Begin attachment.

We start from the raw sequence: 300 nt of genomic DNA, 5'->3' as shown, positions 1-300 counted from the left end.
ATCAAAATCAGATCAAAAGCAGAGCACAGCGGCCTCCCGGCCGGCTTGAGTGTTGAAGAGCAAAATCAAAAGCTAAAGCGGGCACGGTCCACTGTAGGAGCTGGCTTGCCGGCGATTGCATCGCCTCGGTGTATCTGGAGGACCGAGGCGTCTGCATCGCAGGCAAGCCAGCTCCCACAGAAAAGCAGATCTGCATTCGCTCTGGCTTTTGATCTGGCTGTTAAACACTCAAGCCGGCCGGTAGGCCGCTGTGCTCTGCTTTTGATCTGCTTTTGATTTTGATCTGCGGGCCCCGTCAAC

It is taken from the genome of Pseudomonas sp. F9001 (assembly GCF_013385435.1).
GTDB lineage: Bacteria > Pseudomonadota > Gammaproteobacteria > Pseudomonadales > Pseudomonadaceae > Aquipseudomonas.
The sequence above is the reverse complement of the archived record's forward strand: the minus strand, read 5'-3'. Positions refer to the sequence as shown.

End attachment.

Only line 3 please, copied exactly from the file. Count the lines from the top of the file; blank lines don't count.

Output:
It is taken from the genome of Pseudomonas sp. F9001 (assembly GCF_013385435.1).